The Evening Standard Theatre Awards: Comparing Helen McCrory, Gillian Anderson and Kristen Scott Thomas will test the best judges

Here Come the judges. Thank Heavens I'm not one of them

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Next week sees one of the most glamorous and star-studded events in the arts calendar. The Evening Standard Theatre Awards, run by our sister paper, will take over the London Palladium to select the year’s best actors, actresses, directors, designers, plays, playwrights and more. It should be a memorable occasion, making some of us feel if not inadequate then definitely underdressed. And, as with every awards ceremony in the arts calendar, I feel glad I’m not on the judging panel.

How does one compare great performers or great works? The question is even more pertinent in a prize that announced its category winners last Tuesday, the Costa Book of the Year award. Here, the judges will eventually have to compare and contrast novels, biographies, poetry and children’s books. That really does seem to me like comparing apples with oranges, and it’s chastening to think that had the award or Costa been in existence in 1949, the judges would have had to choose between Enid Blyton’s first Noddy book and George Orwell’s 1984.

Perhaps it is better to view all cultural prizes as celebrations rather than contests. But, the arts do tend to go in for impossible comparisons. I recall that the Olivier Awards used to have a ludicrously vague category called Best Entertainment, which one year pitted Jason Donovan against Alan Bennett, almost causing one’s heart to go out to Jason Donovan. Almost.

And, even when the categories are clearer, and the shortlisted artists all plying the same trade, making judgments is mighty tricky. How to choose in next week’s best actress award between Gillian Anderson’s Blanche duBois, Helen McCrory’s Medea and Kristin Scott Thomas’s Electra? All showed great technical prowess and gave not just highly intelligent and illuminating performances, but deeply moving ones. And they are not even the only actresses competing in that category. I think that in the end, the response that counts has to be a visceral one. Which performance had you exiting the theatre in a state of shock, awe and enlightenment?  Artistry cannot be merely the technical. Great artistry goes beyond that to embrace the indefinable, the strange magic called stage presence, which cannot be taught, the curious power and intimacy of a superlative performance, which cannot be analysed. After the technical achievements have been noted, I’m not sure that the judgement on any cultural achievement can be other than a personal and visceral response.

 One aspect that particularly intrigues me about the Evening Standard Theatre Awards is the remark made by Evgeny Lebedev, chairman of the advisory judging panel (and owner of the Evening Standard, as well as The Independent, i and The Independent on Sunday). He noted that it was 60 years since Peter Hall’s production of Samuel Beckett’s Waiting for Godot won The Most Controversial Play of the Year award. What a pity that that particular prize no longer exists (indeed I believe it was only awarded that year). The Most Controversial Play of the Year. Playwrights would kill to win that.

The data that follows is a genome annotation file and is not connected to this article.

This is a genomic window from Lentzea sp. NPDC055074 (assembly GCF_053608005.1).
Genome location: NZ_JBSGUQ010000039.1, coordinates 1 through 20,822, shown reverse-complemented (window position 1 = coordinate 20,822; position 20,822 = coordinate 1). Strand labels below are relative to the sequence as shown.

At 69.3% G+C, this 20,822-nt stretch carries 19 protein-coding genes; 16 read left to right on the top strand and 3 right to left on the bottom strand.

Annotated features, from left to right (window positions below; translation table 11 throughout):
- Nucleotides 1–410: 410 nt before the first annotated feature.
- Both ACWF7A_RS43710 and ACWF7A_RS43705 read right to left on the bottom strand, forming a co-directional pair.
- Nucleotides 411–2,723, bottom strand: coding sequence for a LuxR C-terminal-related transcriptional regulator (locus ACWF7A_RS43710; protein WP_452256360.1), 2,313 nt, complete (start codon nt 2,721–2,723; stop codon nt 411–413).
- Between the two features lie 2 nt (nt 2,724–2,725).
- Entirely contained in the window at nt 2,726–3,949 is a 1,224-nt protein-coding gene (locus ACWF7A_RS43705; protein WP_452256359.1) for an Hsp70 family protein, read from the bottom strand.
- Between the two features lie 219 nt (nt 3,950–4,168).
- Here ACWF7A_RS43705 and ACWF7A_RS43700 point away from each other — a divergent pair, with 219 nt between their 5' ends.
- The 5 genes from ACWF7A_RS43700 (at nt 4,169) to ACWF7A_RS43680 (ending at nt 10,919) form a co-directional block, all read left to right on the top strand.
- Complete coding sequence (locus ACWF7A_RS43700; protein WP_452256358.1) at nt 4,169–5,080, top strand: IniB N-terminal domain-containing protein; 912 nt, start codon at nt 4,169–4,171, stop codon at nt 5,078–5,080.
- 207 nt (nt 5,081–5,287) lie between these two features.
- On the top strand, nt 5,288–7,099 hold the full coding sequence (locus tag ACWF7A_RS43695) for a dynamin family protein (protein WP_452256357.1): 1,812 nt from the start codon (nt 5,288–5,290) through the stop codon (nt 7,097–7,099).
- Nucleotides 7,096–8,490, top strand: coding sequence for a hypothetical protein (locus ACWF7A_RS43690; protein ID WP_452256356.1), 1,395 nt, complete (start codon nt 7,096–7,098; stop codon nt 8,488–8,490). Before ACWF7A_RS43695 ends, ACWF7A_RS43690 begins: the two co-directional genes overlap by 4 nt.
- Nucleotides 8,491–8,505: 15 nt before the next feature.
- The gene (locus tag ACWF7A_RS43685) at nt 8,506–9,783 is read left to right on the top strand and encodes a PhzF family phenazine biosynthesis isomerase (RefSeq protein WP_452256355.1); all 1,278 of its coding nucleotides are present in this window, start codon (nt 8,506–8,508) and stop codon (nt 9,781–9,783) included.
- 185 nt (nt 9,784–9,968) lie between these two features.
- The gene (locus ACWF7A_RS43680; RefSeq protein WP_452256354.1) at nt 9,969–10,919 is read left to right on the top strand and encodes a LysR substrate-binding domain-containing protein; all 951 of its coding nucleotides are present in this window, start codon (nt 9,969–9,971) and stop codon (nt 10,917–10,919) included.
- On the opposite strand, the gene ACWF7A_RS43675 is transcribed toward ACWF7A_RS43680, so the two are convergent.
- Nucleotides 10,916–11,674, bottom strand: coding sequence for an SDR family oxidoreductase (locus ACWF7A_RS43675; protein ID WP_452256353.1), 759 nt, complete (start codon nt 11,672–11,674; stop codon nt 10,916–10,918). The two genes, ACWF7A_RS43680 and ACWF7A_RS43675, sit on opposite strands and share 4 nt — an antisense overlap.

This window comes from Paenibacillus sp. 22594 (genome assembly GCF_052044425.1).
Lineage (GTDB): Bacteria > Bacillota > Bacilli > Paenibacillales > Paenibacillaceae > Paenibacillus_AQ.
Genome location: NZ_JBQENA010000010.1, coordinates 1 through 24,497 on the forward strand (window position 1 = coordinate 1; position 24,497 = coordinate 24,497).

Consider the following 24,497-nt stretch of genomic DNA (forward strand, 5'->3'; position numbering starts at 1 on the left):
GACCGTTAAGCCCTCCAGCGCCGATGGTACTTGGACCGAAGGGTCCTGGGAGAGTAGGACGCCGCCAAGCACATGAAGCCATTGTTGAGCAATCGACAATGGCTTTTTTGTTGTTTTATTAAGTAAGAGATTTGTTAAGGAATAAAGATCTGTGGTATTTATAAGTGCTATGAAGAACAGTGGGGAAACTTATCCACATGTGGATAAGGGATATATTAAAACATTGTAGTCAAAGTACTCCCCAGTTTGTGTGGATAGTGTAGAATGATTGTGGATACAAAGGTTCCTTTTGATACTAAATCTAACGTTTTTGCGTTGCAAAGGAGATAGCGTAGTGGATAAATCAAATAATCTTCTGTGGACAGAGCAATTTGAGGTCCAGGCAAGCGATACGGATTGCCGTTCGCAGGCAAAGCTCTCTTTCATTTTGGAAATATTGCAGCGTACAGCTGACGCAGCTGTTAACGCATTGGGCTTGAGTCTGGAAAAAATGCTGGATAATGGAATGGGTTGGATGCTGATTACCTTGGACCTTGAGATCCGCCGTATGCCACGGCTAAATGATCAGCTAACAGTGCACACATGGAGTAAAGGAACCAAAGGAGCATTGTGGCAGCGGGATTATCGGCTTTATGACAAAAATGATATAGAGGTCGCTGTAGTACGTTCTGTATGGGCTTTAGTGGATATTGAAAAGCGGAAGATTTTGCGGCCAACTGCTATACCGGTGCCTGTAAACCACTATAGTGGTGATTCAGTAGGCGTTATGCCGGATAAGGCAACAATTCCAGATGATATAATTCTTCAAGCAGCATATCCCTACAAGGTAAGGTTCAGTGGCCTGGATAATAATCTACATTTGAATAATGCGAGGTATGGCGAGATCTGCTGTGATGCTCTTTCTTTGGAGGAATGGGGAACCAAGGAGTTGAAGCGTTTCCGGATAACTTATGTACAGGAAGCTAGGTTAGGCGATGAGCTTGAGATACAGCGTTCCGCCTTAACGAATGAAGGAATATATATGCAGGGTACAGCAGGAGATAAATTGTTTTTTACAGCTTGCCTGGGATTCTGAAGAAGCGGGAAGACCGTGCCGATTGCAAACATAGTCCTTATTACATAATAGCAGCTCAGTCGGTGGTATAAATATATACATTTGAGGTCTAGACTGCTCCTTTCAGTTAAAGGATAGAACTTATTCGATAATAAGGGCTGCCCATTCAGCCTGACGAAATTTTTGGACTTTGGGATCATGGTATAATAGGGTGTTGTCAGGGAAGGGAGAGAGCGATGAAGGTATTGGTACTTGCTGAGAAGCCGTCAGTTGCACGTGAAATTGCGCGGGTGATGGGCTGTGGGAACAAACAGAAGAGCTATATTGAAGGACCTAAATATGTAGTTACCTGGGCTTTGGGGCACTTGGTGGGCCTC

Mind you, this year it probably ought to have gone to Euripides.


Let's make the ENO both English and National

I argued last week that the English National Opera must lower its ticket prices and rebrand itself as The People’s Opera. And, of course, it should tour the country. One reader, Amanda Reed, has emailed me with an additional suggestion. She wonders why the company is casting so many singers from abroad in its productions. She thinks that it ought to employ just homegrown singers. It’s not a bad idea. Certainly, being a showcase for homegrown talent would give it a clear selling point, and something that would differentiate it from the Royal Opera down the road. And, of course, it would give a clearer meaning to the words ‘English’ and ‘National’ in its title.

Do we want a cab driver's critique of Adele?

A partnership was announced this week between Spotify and taxi firm Uber to allow passengers to drown out their drivers with personalised music soundtracks. Sounds perfect, doesn’t it? No more enforced discussions about immigration, David Cameron, heavy traffic, light traffic, middling traffic. Instead, just sit back and listen to your favourite music. And yet, I fear the worst, with your favourite music punctuated by remarks from the driver about both music and musician. Not only might he recount how he had “that Adele” in the back of his cab once, he will have licence to interrupt her singing with a critique. Better a mutual moan about the jams.